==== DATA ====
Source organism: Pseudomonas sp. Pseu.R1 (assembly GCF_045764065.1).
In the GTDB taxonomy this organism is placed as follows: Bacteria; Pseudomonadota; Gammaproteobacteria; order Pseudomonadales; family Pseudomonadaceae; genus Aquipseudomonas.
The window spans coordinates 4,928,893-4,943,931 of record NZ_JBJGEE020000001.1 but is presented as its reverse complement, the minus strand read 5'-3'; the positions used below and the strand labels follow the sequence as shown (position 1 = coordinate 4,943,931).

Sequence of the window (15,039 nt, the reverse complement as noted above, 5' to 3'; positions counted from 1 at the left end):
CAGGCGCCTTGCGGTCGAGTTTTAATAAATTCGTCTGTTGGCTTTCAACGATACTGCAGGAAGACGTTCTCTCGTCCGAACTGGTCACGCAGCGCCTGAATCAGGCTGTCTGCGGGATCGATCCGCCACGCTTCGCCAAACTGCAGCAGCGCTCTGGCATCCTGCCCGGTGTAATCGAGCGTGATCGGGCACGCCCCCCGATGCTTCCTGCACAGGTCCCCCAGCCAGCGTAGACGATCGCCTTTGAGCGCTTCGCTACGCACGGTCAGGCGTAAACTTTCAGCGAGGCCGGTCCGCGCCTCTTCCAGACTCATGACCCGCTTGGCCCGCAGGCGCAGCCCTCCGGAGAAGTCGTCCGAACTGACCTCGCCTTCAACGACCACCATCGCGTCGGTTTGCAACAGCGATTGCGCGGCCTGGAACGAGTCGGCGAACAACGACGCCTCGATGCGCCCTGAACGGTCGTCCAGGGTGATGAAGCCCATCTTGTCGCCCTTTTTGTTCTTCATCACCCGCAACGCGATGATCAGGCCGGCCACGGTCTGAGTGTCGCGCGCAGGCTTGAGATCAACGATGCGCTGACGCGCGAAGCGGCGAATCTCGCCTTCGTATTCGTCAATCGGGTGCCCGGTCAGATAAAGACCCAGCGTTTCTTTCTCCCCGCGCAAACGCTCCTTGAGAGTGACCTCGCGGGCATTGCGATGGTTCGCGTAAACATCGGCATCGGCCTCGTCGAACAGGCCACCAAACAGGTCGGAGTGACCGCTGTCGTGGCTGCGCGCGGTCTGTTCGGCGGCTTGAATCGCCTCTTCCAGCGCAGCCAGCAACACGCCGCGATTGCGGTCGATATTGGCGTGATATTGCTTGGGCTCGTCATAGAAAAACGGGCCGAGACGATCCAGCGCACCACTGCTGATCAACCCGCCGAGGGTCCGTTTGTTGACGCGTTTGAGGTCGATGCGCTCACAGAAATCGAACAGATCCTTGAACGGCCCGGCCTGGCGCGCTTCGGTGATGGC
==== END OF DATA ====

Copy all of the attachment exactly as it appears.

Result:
Source organism: Pseudomonas sp. Pseu.R1 (assembly GCF_045764065.1).
In the GTDB taxonomy this organism is placed as follows: Bacteria; Pseudomonadota; Gammaproteobacteria; order Pseudomonadales; family Pseudomonadaceae; genus Aquipseudomonas.
The window spans coordinates 4,928,893-4,943,931 of record NZ_JBJGEE020000001.1 but is presented as its reverse complement, the minus strand read 5'-3'; the positions used below and the strand labels follow the sequence as shown (position 1 = coordinate 4,943,931).

Sequence of the window (15,039 nt, the reverse complement as noted above, 5' to 3'; positions counted from 1 at the left end):
CAGGCGCCTTGCGGTCGAGTTTTAATAAATTCGTCTGTTGGCTTTCAACGATACTGCAGGAAGACGTTCTCTCGTCCGAACTGGTCACGCAGCGCCTGAATCAGGCTGTCTGCGGGATCGATCCGCCACGCTTCGCCAAACTGCAGCAGCGCTCTGGCATCCTGCCCGGTGTAATCGAGCGTGATCGGGCACGCCCCCCGATGCTTCCTGCACAGGTCCCCCAGCCAGCGTAGACGATCGCCTTTGAGCGCTTCGCTACGCACGGTCAGGCGTAAACTTTCAGCGAGGCCGGTCCGCGCCTCTTCCAGACTCATGACCCGCTTGGCCCGCAGGCGCAGCCCTCCGGAGAAGTCGTCCGAACTGACCTCGCCTTCAACGACCACCATCGCGTCGGTTTGCAACAGCGATTGCGCGGCCTGGAACGAGTCGGCGAACAACGACGCCTCGATGCGCCCTGAACGGTCGTCCAGGGTGATGAAGCCCATCTTGTCGCCCTTTTTGTTCTTCATCACCCGCAACGCGATGATCAGGCCGGCCACGGTCTGAGTGTCGCGCGCAGGCTTGAGATCAACGATGCGCTGACGCGCGAAGCGGCGAATCTCGCCTTCGTATTCGTCAATCGGGTGCCCGGTCAGATAAAGACCCAGCGTTTCTTTCTCCCCGCGCAAACGCTCCTTGAGAGTGACCTCGCGGGCATTGCGATGGTTCGCGTAAACATCGGCATCGGCCTCGTCGAACAGGCCACCAAACAGGTCGGAGTGACCGCTGTCGTGGCTGCGCGCGGTCTGTTCGGCGGCTTGAATCGCCTCTTCCAGCGCAGCCAGCAACACGCCGCGATTGCGGTCGATATTGGCGTGATATTGCTTGGGCTCGTCATAGAAAAACGGGCCGAGACGATCCAGCGCACCACTGCTGATCAACCCGCCGAGGGTCCGTTTGTTGACGCGTTTGAGGTCGATGCGCTCACAGAAATCGAACAGATCCTTGAACGGCCCGGCCTGGCGCGCTTCGGTGATGGC